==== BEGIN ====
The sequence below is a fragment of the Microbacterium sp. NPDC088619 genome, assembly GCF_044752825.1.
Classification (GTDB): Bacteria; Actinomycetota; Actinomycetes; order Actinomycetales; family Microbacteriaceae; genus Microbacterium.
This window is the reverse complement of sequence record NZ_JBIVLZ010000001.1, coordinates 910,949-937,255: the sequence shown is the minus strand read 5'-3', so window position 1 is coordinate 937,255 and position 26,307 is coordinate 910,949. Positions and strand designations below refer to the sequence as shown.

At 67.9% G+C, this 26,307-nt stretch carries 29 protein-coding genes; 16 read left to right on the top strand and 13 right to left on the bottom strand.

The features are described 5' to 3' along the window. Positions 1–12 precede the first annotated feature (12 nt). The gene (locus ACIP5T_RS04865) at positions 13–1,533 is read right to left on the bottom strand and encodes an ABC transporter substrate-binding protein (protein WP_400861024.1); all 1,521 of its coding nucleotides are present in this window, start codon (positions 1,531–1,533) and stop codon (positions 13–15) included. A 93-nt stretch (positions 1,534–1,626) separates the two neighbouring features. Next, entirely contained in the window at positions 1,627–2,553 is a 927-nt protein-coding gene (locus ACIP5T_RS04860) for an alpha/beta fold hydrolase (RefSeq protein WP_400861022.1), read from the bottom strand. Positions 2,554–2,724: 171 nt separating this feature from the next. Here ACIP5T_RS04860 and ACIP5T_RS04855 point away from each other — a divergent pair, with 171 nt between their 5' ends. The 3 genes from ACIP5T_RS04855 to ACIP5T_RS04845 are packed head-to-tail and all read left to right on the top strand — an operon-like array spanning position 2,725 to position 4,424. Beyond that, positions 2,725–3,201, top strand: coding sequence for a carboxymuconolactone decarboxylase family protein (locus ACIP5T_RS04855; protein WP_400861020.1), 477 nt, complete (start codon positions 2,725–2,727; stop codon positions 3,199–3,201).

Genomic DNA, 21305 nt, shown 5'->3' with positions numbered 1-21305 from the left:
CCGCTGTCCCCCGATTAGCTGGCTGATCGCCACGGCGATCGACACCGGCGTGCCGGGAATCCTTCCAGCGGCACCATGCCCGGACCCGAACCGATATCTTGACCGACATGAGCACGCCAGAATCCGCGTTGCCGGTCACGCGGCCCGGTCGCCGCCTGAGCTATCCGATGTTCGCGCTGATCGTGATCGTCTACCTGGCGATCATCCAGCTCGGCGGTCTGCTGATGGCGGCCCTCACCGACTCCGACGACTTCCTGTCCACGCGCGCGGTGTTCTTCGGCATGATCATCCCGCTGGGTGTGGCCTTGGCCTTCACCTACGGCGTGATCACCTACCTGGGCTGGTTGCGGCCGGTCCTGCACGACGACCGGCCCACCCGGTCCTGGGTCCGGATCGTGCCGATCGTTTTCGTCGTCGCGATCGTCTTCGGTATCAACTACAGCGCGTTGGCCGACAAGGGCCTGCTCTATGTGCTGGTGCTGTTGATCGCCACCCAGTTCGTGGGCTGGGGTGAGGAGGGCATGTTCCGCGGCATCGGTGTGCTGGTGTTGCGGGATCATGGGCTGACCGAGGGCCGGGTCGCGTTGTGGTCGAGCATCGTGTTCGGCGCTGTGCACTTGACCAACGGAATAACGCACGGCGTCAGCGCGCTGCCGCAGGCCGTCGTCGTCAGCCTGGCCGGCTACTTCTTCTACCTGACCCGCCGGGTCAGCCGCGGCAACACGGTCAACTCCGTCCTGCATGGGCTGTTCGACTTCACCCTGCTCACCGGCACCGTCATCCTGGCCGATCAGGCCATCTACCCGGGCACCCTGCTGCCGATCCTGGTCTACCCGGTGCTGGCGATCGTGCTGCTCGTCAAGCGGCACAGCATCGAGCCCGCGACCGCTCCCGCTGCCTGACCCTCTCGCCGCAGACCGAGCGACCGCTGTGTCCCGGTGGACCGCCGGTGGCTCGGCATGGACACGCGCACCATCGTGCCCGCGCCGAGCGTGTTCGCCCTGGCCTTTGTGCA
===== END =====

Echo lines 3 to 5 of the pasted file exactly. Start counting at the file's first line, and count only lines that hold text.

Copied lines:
This window is the reverse complement of sequence record NZ_JBIVLZ010000001.1, coordinates 910,949-937,255: the sequence shown is the minus strand read 5'-3', so window position 1 is coordinate 937,255 and position 26,307 is coordinate 910,949. Positions and strand designations below refer to the sequence as shown.

At 67.9% G+C, this 26,307-nt stretch carries 29 protein-coding genes; 16 read left to right on the top strand and 13 right to left on the bottom strand.

The features are described 5' to 3' along the window. Positions 1–12 precede the first annotated feature (12 nt). The gene (locus ACIP5T_RS04865) at positions 13–1,533 is read right to left on the bottom strand and encodes an ABC transporter substrate-binding protein (protein WP_400861024.1); all 1,521 of its coding nucleotides are present in this window, start codon (positions 1,531–1,533) and stop codon (positions 13–15) included. A 93-nt stretch (positions 1,534–1,626) separates the two neighbouring features. Next, entirely contained in the window at positions 1,627–2,553 is a 927-nt protein-coding gene (locus ACIP5T_RS04860) for an alpha/beta fold hydrolase (RefSeq protein WP_400861022.1), read from the bottom strand. Positions 2,554–2,724: 171 nt separating this feature from the next. Here ACIP5T_RS04860 and ACIP5T_RS04855 point away from each other — a divergent pair, with 171 nt between their 5' ends. The 3 genes from ACIP5T_RS04855 to ACIP5T_RS04845 are packed head-to-tail and all read left to right on the top strand — an operon-like array spanning position 2,725 to position 4,424. Beyond that, positions 2,725–3,201, top strand: coding sequence for a carboxymuconolactone decarboxylase family protein (locus ACIP5T_RS04855; protein WP_400861020.1), 477 nt, complete (start codon positions 2,725–2,727; stop codon positions 3,199–3,201).